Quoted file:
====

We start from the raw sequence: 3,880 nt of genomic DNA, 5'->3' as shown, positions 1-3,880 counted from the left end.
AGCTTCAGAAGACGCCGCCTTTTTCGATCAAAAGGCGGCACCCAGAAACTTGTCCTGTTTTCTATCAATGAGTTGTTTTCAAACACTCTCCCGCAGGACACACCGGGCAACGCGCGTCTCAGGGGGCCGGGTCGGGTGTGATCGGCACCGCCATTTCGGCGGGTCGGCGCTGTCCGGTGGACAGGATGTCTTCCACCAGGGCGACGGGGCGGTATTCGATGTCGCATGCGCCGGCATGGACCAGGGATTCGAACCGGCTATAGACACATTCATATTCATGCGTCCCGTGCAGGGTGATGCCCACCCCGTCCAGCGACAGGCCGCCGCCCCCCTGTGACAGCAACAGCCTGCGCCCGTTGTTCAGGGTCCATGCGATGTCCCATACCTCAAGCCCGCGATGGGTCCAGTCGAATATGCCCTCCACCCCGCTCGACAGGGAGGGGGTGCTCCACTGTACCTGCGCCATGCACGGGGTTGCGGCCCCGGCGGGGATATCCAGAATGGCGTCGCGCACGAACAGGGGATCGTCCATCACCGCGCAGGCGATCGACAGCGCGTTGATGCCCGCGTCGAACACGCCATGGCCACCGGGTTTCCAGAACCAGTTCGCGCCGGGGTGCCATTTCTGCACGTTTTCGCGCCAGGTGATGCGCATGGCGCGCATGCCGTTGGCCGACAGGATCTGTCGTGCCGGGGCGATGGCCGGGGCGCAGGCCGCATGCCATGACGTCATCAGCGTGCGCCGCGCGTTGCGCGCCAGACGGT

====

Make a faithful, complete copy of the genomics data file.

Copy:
We start from the raw sequence: 3,880 nt of genomic DNA, 5'->3' as shown, positions 1-3,880 counted from the left end.
AGCTTCAGAAGACGCCGCCTTTTTCGATCAAAAGGCGGCACCCAGAAACTTGTCCTGTTTTCTATCAATGAGTTGTTTTCAAACACTCTCCCGCAGGACACACCGGGCAACGCGCGTCTCAGGGGGCCGGGTCGGGTGTGATCGGCACCGCCATTTCGGCGGGTCGGCGCTGTCCGGTGGACAGGATGTCTTCCACCAGGGCGACGGGGCGGTATTCGATGTCGCATGCGCCGGCATGGACCAGGGATTCGAACCGGCTATAGACACATTCATATTCATGCGTCCCGTGCAGGGTGATGCCCACCCCGTCCAGCGACAGGCCGCCGCCCCCCTGTGACAGCAACAGCCTGCGCCCGTTGTTCAGGGTCCATGCGATGTCCCATACCTCAAGCCCGCGATGGGTCCAGTCGAATATGCCCTCCACCCCGCTCGACAGGGAGGGGGTGCTCCACTGTACCTGCGCCATGCACGGGGTTGCGGCCCCGGCGGGGATATCCAGAATGGCGTCGCGCACGAACAGGGGATCGTCCATCACCGCGCAGGCGATCGACAGCGCGTTGATGCCCGCGTCGAACACGCCATGGCCACCGGGTTTCCAGAACCAGTTCGCGCCGGGGTGCCATTTCTGCACGTTTTCGCGCCAGGTGATGCGCATGGCGCGCATGCCGTTGGCCGACAGGATCTGTCGTGCCGGGGCGATGGCCGGGGCGCAGGCCGCATGCCATGACGTCATCAGCGTGCGCCGCGCGTTGCGCGCCAGACGGT